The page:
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39 Cards in this Set

  • Front
  • Back
Of fungi, plants, and animals, which express genes at different times?
All of them.
Within an hour after fertilization in mammals, the zygote goes through ________ and forms many _________.
Cleavage, Blastomeres.
What are the two poles that exist after this? Is there an overall size increase in the fetus?
Animal and Vegetal pole. No, the fetus is just a larger number of smaller cells.
What is the name for the fetus when water is drawn into the mass of cells forming a hollow ball?
Blastula or Blastocyst.
What is formed when some cells of the blastula push inward?
How do the cells of the blastula move?
They use lamellipodia.
What are the three germ layers in the gastrula?
Ectoderm (outer layer), Mesoderm (middle layer), Endoderm (inner layer)
What do the three germ layers develop into?
Ectoderm- skin and nerves, Mesoderm- skeleton, muscles, and blood vessels, Endoderm- stomach, lungs, and most internal organs
What happens in neurulation?
A zone of the ectoderm on the dorsal surface thickens, and then rolls to form the neural tube. The neural tube later becomes the brain and spinal chord.
What does the neural crest form? What do somites form?
Sense organs. Skeletal muscles.
How many body types do most insects have? What are they?
Two. Larvae (gather food) and Adult (can fly and reproduce)
In insect development, which genes produce mRNA before fertilization? What happens to the mRNA and what does it do?
The maternal genes. It is moved by nurse cells and it determines the initial course of development.
What is a syncytial blastoderm?
The cell with about 6,000 nuclei formed after 12 nuclear divisions without cytokinesis that follow fertilization.
Describe larvae.
Larvae are formed and begin to feed. They shed their exoskeletons periodically. The go through 3 phases, or instars, in 4 days. It metamorphs into the adult.
What are imaginal discs?
Groups of cells in the larvae that do not function in the larvae but form key parts of the adult's body.
Describe metamorphosis.
The larvae develops a hard shell and becomes a pupa. The larvae breaks down to feed the imaginal discs. The pupa breaks open releasing the adult.
How much do plant cells move?
Very little. They are pretty much in a fixed position when they are created.
How do plants grow?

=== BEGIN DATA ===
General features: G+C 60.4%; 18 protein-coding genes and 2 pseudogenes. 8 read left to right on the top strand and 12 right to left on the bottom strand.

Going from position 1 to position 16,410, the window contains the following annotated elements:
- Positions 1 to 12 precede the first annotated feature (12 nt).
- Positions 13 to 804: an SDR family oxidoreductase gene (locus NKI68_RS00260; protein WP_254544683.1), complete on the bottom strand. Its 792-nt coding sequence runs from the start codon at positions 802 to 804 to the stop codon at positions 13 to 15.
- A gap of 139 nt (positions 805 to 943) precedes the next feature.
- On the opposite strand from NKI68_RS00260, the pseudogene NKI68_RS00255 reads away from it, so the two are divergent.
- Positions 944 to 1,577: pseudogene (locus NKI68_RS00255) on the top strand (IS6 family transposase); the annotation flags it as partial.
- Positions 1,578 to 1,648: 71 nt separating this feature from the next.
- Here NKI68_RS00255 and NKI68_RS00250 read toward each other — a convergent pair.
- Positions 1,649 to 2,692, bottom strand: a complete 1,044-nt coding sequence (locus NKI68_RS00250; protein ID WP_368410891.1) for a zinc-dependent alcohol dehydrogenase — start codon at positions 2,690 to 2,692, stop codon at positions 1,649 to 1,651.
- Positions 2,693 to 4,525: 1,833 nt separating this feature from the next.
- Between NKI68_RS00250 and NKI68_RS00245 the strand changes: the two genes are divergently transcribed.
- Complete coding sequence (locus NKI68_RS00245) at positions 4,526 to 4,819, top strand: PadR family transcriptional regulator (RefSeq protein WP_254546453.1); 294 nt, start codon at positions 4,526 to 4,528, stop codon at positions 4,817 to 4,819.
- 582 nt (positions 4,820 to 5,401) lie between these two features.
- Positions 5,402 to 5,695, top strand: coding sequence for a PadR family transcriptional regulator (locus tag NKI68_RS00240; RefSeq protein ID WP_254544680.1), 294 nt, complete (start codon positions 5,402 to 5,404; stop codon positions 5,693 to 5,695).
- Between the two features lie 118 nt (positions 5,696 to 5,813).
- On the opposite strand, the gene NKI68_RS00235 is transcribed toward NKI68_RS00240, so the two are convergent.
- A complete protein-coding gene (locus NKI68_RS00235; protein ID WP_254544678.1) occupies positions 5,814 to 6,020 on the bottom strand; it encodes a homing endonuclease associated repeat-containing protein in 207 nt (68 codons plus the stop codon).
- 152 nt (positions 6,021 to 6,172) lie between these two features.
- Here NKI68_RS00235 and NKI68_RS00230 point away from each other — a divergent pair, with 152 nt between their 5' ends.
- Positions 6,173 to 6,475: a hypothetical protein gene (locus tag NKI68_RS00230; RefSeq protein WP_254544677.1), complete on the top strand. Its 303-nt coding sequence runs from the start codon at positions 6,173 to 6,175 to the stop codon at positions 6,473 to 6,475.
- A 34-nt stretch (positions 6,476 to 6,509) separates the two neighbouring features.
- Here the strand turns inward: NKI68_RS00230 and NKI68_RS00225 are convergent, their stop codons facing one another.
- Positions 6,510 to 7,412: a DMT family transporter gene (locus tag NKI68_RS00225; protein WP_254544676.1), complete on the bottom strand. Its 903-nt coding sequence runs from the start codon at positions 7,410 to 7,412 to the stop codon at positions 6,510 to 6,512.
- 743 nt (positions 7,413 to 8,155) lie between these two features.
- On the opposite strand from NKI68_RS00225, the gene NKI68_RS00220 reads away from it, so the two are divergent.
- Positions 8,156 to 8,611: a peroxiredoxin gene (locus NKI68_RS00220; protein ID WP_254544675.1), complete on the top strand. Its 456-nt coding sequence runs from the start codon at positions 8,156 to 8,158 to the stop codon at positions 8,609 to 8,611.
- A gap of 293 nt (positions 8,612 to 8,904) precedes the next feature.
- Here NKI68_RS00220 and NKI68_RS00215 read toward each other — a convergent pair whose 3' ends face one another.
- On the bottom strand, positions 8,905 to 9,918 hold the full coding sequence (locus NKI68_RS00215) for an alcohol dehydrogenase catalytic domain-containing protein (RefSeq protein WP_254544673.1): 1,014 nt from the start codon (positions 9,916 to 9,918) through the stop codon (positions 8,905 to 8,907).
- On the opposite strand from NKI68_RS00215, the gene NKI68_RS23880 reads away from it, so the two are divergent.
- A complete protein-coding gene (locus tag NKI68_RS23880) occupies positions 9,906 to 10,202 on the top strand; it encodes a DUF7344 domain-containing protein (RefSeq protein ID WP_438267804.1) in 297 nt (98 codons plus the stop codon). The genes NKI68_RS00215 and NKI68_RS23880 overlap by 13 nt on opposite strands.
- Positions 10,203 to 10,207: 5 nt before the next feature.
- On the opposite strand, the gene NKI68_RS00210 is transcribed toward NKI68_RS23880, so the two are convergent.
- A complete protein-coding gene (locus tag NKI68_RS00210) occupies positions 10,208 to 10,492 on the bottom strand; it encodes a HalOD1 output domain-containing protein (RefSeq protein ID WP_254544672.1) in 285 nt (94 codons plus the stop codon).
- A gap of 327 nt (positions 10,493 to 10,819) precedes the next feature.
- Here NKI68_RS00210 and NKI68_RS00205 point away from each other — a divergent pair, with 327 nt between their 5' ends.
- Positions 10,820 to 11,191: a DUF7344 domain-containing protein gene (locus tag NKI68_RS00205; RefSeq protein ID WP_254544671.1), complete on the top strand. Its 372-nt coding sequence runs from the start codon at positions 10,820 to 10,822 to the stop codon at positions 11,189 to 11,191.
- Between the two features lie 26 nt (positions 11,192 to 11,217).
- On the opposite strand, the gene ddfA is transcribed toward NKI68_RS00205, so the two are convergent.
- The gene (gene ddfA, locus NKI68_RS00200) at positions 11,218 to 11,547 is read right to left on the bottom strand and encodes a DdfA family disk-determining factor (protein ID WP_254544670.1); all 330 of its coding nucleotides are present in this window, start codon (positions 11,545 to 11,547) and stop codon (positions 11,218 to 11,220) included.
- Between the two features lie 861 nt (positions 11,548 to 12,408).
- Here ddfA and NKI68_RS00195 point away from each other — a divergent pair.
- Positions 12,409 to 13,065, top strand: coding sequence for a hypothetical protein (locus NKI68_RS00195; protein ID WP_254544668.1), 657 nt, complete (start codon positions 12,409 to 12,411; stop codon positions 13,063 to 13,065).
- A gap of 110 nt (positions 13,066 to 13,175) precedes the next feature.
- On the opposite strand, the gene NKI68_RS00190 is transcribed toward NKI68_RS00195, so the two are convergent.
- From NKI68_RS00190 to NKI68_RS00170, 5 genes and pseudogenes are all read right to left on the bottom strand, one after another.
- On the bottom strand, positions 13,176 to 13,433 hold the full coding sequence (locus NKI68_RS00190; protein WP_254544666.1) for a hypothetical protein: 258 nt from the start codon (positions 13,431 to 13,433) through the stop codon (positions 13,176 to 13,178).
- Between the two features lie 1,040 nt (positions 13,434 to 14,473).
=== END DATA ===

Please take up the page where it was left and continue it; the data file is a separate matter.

They build new cells around the old ones with meristems.
In early plant development, the zygote divides into a ball of cells that later become the shoot and a ________ that later becomes the roots.
What are the three plant tissues and their function?
Epidermal- skin, outermost layer, Ground- bulk of plant, food and water storage, Vascular- food and water transport.
What are cotyledons?
Seed leaves that store food.
What happens right after the plant develops cotyledons?
Development is paused and a seed is formed.
What is germination?
The continuation of plant development from a seed. It occurs in response to an environmental stimulus (water, temp, light...).
What is meristemic development?
The stage of development where meristems become active and the body of the plant is formed.
What is morphogenesis?
The development of the plant body according to the shape of the cells, largely determined by the amount of water present.
How many somatic cells form from a single fertilized nematode egg?
959 (The development of each cell of the nematode has been mapped)
How do cells move?
They use adhesion molecules. Some tissues have gaps filled with polysaccharide chains that the adhesion molecules bind to.
What is induction?
The switching of a cell from one developmental path to another based on interactions with an adjacent cell.
In some cases of induction, ________ convey position by secreting diffusable _________.
Organizers, Morphogens
What does totipotent mean?
Potentially capable of expressing all genes.
What is determination? How is it different from differentiation?
The commitment of a cell to its specialization. Differentiation is the actual specialization of the cell.
Is determination reversible?
Yes, but it is a little tricky.
What is pattern formation?
The development of the basic pattern of body compartments according to positional information.
What is the expression of homeotic genes?
The determination of the form or organ that the body segments will have. The genes involved usually include homeobox.
What is homeobox?
The sequence of nucleotides that code for the homeodomain, which regulates gene expression.
What is apoptosis?
The process of a cell shriveling, shrinking, and dying in a preprogrammed timeframe.
What is necrosis?
The process of injured cells swelling and bursting, releasing their contents into the extracellular fluid.
What are the theories of aging?
Accumulated Mutation, Telomeric Depletion (extra DNA at ends shortens with replications), Wear and Tear (cells become damaged with time), Gene clock (genes regulate aging)
Who made these flashcards?
Robert Fromm